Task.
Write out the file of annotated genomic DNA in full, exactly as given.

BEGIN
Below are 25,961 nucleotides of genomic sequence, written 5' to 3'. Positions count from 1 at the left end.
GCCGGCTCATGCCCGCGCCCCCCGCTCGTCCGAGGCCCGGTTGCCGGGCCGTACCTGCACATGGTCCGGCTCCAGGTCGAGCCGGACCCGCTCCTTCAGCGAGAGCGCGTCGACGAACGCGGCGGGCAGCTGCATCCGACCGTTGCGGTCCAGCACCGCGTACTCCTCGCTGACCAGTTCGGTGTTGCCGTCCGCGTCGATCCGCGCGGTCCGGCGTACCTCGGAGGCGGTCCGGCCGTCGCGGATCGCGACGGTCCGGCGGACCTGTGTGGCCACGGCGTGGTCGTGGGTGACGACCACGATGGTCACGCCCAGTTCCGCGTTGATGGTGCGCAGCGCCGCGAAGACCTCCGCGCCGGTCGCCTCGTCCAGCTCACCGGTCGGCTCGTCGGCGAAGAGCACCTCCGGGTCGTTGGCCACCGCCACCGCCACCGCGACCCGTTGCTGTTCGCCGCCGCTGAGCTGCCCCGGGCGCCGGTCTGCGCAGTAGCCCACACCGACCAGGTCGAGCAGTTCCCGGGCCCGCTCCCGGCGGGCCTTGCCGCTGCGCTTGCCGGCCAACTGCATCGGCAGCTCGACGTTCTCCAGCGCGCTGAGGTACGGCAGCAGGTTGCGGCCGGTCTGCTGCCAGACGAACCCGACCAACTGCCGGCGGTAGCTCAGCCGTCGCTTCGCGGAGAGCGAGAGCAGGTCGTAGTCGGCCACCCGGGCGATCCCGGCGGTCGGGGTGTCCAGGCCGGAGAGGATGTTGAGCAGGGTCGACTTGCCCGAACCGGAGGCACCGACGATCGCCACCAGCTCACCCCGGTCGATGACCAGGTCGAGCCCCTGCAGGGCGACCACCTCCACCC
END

Below are 25,961 nucleotides of genomic sequence, written 5' to 3'. Positions count from 1 at the left end.
GCCGGCTCATGCCCGCGCCCCCCGCTCGTCCGAGGCCCGGTTGCCGGGCCGTACCTGCACATGGTCCGGCTCCAGGTCGAGCCGGACCCGCTCCTTCAGCGAGAGCGCGTCGACGAACGCGGCGGGCAGCTGCATCCGACCGTTGCGGTCCAGCACCGCGTACTCCTCGCTGACCAGTTCGGTGTTGCCGTCCGCGTCGATCCGCGCGGTCCGGCGTACCTCGGAGGCGGTCCGGCCGTCGCGGATCGCGACGGTCCGGCGGACCTGTGTGGCCACGGCGTGGTCGTGGGTGACGACCACGATGGTCACGCCCAGTTCCGCGTTGATGGTGCGCAGCGCCGCGAAGACCTCCGCGCCGGTCGCCTCGTCCAGCTCACCGGTCGGCTCGTCGGCGAAGAGCACCTCCGGGTCGTTGGCCACCGCCACCGCCACCGCGACCCGTTGCTGTTCGCCGCCGCTGAGCTGCCCCGGGCGCCGGTCTGCGCAGTAGCCCACACCGACCAGGTCGAGCAGTTCCCGGGCCCGCTCCCGGCGGGCCTTGCCGCTGCGCTTGCCGGCCAACTGCATCGGCAGCTCGACGTTCTCCAGCGCGCTGAGGTACGGCAGCAGGTTGCGGCCGGTCTGCTGCCAGACGAACCCGACCAACTGCCGGCGGTAGCTCAGCCGTCGCTTCGCGGAGAGCGAGAGCAGGTCGTAGTCGGCCACCCGGGCGATCCCGGCGGTCGGGGTGTCCAGGCCGGAGAGGATGTTGAGCAGGGTCGACTTGCCCGAACCGGAGGCACCGACGATCGCCACCAGCTCACCCCGGTCGATGACCAGGTCGAGCCCCTGCAGGGCGACCACCTCCACCC